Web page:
Auditors Find Clerical Errors Boosting Risk of Fraud at Roanoke-Chowan Community College | Beaufort County Now | State auditors found Roanoke-Chowan Community College issued more than $10.3 million in checks with invalid signatures between August 2019 and August 2020, putting the school at increased risk of fraud.

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Publisher's Note: This post appears here courtesy of the Carolina Journal. The author of this post is Johnny Kampis.

State Auditor Beth Wood at a Local Government Commission meeting. | Photo: Carolina Journal

    State auditors found Roanoke-Chowan Community College issued more than $10.3 million in checks with invalid signatures between August 2019 and August 2020, putting the school at increased risk of fraud.

    A report released Friday by the Office of State Auditor Beth Wood said the college didn't have proper policies and procedures in place to detect that the checks bore signatures of former employees. The school issued 2,644 checks during the examination period containing digital signatures of the former college president and controller, even though they were no longer employed by Roanoke-Chowan.

    Auditors found that while it's the responsibility of the chief financial officer of the college to update digital signatures to reflect current officers, that didn't happen in 2019 because the CFO position was vacant.

    According to the report, a former interim president — who was not named in the report — "stated that when she went to the bank to update the signature card, she thought the bank would also change the college's digital signatures on the checks."

    The college's website notes that Audre Levy served as interim president from 2019 until July 2020. She was succeeded in an interim role by Deborah Lamm from August 2020 to April 2021. That month, Murray Williams began her tenure as the president of the college.

    Wood's office recommended the college president implement processes that ensure signatures on checks are updated when turnover occurs and positions are filled.

    Under Levy's watch, the college also overpaid the salary of three employees by $45,000 because of a clerical error. The report said those employees were paid for two positions at the same time from February to May last year — their former positions and their new positions. Employees in the college's human resources department failed to remove them from their old positions in the payroll system.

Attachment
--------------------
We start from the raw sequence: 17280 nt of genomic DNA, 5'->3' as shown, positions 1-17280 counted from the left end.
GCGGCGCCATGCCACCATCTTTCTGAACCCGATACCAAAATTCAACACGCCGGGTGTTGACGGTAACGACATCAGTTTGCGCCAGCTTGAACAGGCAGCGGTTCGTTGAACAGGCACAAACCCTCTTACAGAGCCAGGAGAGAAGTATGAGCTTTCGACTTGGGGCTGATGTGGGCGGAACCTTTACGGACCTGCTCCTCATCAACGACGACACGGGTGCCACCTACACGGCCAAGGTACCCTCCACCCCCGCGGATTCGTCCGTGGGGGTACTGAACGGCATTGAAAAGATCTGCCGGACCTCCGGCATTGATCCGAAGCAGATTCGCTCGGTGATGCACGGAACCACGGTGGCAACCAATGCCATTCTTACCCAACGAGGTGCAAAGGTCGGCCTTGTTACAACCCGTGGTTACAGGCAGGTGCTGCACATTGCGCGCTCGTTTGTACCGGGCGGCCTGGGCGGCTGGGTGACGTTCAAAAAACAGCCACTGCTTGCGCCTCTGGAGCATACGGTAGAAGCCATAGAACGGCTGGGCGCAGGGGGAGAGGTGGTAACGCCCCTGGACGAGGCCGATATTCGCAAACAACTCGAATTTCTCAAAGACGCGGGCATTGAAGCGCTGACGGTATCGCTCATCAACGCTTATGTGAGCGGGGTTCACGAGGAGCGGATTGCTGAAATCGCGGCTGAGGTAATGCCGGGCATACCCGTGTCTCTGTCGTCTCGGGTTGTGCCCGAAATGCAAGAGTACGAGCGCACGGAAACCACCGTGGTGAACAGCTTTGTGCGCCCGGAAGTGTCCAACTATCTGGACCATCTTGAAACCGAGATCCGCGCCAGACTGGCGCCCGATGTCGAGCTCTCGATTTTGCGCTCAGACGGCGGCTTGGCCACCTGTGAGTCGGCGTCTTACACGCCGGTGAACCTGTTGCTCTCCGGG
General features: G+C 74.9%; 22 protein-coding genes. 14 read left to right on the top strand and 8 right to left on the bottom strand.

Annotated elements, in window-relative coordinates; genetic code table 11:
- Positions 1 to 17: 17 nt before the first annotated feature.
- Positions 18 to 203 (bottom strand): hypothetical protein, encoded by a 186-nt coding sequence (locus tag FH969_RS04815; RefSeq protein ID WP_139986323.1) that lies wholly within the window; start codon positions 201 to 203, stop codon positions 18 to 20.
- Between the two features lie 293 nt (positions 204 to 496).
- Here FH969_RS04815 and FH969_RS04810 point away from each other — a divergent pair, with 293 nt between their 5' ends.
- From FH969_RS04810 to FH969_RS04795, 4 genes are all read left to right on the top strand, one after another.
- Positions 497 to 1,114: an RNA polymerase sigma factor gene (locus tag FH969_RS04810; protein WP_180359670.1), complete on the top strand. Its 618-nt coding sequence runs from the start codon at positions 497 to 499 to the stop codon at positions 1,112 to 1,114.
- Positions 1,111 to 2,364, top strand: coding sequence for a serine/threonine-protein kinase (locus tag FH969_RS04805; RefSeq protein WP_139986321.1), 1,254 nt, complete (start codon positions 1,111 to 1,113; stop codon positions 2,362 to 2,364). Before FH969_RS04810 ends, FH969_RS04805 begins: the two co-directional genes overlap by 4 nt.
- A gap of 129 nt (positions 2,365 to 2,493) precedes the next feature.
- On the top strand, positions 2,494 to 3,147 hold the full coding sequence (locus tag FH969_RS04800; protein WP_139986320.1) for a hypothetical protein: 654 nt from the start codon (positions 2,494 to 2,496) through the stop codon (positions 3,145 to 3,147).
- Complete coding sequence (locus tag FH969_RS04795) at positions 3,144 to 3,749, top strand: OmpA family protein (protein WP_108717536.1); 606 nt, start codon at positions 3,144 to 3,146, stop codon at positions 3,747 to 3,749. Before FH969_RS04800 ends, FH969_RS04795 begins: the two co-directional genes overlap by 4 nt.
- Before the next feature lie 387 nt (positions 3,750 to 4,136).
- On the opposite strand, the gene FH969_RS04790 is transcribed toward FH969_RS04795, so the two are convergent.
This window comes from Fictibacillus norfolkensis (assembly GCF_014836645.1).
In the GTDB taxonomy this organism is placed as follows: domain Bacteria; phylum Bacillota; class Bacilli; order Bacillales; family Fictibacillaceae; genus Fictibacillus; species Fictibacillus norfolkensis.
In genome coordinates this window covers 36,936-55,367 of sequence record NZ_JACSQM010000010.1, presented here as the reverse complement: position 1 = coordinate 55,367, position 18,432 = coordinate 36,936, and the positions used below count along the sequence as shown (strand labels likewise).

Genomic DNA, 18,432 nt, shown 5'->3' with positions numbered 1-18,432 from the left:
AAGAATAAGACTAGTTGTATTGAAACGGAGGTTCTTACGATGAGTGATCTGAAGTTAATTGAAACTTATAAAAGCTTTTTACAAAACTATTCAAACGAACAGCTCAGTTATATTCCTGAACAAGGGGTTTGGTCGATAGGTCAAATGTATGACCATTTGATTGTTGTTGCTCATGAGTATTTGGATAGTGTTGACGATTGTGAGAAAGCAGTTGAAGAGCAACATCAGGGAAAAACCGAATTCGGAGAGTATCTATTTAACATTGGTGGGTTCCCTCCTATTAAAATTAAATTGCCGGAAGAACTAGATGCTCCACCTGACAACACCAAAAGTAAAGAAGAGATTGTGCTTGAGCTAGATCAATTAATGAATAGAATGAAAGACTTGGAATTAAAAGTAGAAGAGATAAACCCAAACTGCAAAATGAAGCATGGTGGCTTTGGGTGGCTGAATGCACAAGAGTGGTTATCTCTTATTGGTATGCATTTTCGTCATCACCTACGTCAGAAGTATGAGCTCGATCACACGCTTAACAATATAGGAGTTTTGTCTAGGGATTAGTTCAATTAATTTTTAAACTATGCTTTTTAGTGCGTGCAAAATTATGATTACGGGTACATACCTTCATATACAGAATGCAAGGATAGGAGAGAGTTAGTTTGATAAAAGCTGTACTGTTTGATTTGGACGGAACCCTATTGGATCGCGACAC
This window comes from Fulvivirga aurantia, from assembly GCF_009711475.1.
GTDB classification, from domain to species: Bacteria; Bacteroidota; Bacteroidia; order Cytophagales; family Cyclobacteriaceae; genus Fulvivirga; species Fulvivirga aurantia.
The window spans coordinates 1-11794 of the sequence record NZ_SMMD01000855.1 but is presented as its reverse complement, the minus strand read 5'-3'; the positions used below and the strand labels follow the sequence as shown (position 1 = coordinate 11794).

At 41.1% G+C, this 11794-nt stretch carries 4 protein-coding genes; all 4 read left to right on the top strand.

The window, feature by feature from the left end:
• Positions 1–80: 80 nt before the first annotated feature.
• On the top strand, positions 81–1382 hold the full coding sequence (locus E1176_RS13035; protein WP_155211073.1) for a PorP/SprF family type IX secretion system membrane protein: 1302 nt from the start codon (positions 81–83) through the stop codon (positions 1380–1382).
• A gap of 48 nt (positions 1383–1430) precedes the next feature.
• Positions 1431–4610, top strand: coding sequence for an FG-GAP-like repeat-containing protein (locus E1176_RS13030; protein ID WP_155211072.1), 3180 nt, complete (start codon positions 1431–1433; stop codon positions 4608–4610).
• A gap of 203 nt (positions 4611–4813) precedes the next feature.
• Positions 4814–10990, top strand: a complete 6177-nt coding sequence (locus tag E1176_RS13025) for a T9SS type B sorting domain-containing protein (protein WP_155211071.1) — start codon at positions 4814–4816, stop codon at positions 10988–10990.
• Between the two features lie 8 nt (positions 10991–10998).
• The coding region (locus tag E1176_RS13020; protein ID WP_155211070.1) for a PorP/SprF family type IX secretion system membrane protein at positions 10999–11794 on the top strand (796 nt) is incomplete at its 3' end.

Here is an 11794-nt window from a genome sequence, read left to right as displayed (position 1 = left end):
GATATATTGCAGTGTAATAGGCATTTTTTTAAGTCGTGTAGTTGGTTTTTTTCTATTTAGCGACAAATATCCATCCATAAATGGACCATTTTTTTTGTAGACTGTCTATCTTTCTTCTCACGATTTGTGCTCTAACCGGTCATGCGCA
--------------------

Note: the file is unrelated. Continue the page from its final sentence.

Levy didn't require the employees to repay the additional salaries after the error was discovered.

    The report said that even though the former interim president knew the human resources director was new and lacking in experience, she failed to implement protocols to ensure no errors were made in personnel and payroll processes. Auditors also found that even though Levy knew of the errors in March 2020, the salaries were not corrected until two months later.

    Auditors recommend the college seek reimbursement for the overpayments.

    Examiners also found that the college incurred $3,564 in late penalty fees under Levy's watch for submitting retirement contributions to the state retirement system after deadlines.

    "According to the former interim President, she did not fill key positions critical to the College's financial operation with experienced staff. Specifically, the position responsible for submitting the retirement contributions was vacant and was later filled by an employee with no experience," the report said.

    In a response to the audit, Williams said she agreed with the findings, and the college is following recommendations from state examiners.

    "Roanoke-Chowan Community College is committed to operational and managerial excellence," she wrote. "The College is also committed to making improvements in its processes to better serve its internal and external constituencies."

    The college faced controversy before the recent audit. The Southern Association of Colleges and Schools Commission on Colleges put the school on probation in June 2019, extending that period another six months in January 2020, largely due to a lack of institutional control.
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